LYNN JOHNSON
Daily Press June 6, 2003

ESCANABA -members of the area's disabled community and disability rights advocates all over the world have cause to celebrate thanks to the city of Escanaba. The city is the first community anywhere to enact a cash incentive program to promote accessible housing for the handicapped, according to Michigan Disability Rights Coalition member and former Escanaba resident Norma Bauer. A city ordinance meant to inspire new home builders to make their residences more visitable was unanimously approved by the Escanaba City Council on Thursday. The Visitability Ordinance, No. 1024, implements a voluntary compliance policy that encourages new single family dwellings in the city to be constructed using design features that provide greater access for those with physical disabilities. Residents who build such features as no-step entrances, wide doors and accessible bathrooms will be eligible to receive a $150 cash rebate from the city after a compliance inspection. It's been a long time coming. Bauer first approached city council with such a compromise idea last winter. A $1,200 line-item was added to the 2002-03 city budget by council, but there wasn't a written ordinance on the books to back up the incentive. Not until last night. Now, in addition to getting a rebate check, builders who comply with minimum visitability standards will help insure that disabled persons and the elderly can at least get in and get out of a private residence. This is going to help other communities, said Gloria McCullough, a disabled individual from Hannahville. There are handicapped people in every community, but they (Escanaba) have taken the lead. Unlike communities around the world that mandate compliance, you are building an incentive for voluntary compliance, Bauer told council. You are demonstrating your commitment to the concept that government has an obligation to address the long-term needs of all its citizens. The city's action was applauded by disabled people attending the council meeting. They carried signs reading, Thank You Escanaba, and Visitability community access. There's governments all over the country that are having activists coming to them and point out all these good ideas. And other governmental leaders are saying, Yeah, yeah, tomorrow, Bauer told council. It is a very neat thing to be part of a community that is welcoming this type of access, Jane Heinz told council. Thank you. She is the mother of an adult daughter with cerebral palsy. Their family home in Carroll's Corners follows the design plan known as A Home For Life. Bauer thanked city council, as well as City Community Preservation and Planning Director Jim O'Toole, who carried the ball. I am so happy to celebrate with you and I congratulate you for your foresight and leadership, said Bauer. Thanks also went to the area's assistive technology council; Heinz and Marilyn Kinsey, who first addressed the issue of visitability in the city; and to the organization which invented the concept Concrete Change of Atlanta, Ga.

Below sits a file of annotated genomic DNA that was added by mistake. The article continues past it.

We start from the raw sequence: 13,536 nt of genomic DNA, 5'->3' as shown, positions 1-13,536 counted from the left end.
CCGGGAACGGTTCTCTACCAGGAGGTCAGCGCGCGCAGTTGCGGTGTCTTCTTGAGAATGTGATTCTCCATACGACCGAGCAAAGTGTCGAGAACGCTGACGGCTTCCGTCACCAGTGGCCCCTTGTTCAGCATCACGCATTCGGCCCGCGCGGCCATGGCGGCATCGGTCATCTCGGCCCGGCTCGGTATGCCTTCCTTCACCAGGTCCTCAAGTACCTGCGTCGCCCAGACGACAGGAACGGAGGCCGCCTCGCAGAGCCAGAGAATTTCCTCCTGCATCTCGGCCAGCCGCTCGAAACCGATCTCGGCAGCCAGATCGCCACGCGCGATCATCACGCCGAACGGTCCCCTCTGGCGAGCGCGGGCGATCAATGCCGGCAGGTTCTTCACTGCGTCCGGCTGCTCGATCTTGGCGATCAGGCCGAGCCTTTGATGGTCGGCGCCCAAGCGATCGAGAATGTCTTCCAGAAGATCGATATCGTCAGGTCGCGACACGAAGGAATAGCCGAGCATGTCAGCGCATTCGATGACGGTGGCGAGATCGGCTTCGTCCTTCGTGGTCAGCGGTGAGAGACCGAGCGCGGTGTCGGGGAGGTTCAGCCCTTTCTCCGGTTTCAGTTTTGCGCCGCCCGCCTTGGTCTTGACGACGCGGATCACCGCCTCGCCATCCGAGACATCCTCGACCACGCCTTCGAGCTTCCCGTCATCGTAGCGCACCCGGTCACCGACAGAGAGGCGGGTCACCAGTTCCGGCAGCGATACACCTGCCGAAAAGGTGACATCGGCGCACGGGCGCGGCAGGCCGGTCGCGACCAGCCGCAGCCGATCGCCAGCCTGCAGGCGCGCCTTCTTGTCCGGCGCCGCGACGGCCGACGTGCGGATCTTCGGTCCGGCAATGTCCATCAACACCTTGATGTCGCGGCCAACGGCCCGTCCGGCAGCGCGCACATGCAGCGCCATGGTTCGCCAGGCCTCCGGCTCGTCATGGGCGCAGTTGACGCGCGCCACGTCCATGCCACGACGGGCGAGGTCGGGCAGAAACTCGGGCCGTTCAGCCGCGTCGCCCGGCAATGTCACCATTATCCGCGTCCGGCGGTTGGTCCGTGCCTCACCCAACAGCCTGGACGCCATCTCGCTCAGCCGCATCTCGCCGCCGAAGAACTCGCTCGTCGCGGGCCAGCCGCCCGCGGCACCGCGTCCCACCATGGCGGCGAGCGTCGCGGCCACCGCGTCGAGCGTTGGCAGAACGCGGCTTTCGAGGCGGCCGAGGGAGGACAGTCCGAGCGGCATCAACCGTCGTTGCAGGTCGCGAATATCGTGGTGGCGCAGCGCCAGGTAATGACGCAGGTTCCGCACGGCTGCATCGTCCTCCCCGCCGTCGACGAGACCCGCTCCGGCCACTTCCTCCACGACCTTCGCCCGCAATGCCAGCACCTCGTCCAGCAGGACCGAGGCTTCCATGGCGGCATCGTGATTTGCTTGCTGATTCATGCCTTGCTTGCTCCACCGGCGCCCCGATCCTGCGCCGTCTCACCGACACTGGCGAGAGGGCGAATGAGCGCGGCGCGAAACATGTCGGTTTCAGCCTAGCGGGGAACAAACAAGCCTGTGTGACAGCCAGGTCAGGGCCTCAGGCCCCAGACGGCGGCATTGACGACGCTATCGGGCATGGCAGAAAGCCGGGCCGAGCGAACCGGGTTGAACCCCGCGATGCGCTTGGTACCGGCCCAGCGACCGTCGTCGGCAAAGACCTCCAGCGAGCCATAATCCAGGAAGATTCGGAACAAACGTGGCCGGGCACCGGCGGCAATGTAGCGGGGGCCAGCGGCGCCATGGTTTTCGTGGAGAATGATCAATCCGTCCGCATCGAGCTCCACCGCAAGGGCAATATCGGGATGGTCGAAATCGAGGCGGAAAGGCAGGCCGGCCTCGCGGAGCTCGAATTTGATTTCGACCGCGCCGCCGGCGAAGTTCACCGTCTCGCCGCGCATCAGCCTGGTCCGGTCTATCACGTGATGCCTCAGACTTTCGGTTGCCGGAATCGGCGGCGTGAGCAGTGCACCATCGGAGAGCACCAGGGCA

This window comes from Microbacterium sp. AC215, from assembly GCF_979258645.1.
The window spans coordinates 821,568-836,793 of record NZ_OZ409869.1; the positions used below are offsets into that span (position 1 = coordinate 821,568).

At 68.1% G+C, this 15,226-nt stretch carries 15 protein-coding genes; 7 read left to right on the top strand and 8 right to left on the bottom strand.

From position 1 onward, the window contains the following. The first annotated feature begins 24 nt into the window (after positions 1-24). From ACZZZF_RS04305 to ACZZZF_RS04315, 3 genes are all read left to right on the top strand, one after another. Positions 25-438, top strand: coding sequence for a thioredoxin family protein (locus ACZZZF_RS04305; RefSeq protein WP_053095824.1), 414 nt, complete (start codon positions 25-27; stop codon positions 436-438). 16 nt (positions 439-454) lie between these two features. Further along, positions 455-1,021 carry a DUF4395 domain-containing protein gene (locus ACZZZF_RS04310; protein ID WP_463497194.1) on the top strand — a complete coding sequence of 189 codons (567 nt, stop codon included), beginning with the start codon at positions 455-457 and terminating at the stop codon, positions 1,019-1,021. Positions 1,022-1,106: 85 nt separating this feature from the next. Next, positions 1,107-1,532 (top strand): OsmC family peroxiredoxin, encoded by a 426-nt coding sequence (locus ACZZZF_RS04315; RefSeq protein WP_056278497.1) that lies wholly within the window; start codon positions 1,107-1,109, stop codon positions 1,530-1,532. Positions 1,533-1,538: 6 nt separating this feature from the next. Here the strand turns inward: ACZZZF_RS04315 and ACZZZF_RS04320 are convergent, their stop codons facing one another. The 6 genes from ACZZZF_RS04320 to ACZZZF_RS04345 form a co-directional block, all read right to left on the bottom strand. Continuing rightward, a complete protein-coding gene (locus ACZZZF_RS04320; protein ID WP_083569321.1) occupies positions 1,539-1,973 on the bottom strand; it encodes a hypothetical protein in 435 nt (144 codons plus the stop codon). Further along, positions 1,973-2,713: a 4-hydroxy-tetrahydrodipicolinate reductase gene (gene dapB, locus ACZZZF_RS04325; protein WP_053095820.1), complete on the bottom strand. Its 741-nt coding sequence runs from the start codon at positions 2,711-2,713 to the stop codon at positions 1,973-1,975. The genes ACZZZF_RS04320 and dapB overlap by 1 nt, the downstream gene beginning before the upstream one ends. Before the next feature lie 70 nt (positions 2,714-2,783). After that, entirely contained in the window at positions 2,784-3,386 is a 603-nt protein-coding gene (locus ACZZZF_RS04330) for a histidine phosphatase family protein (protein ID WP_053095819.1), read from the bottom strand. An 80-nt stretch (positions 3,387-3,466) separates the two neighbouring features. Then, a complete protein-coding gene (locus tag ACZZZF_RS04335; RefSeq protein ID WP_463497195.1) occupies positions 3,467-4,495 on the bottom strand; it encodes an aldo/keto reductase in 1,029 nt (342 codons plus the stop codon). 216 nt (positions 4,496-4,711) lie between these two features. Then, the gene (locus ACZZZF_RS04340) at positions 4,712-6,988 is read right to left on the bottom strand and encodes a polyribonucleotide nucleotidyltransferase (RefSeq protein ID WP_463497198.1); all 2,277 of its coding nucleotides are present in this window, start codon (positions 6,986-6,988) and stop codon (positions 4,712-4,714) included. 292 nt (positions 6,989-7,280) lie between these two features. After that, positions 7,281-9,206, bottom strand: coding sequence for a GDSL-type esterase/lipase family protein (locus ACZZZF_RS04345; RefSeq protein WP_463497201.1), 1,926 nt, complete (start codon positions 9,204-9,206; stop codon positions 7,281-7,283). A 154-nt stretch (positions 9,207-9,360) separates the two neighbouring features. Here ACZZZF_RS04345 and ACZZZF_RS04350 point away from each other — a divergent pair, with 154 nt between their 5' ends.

- - - - - - - - - - - - - - - - - - - - - - - - - -

From http://www.mcil.org/mcil/news/newsr27.htm ...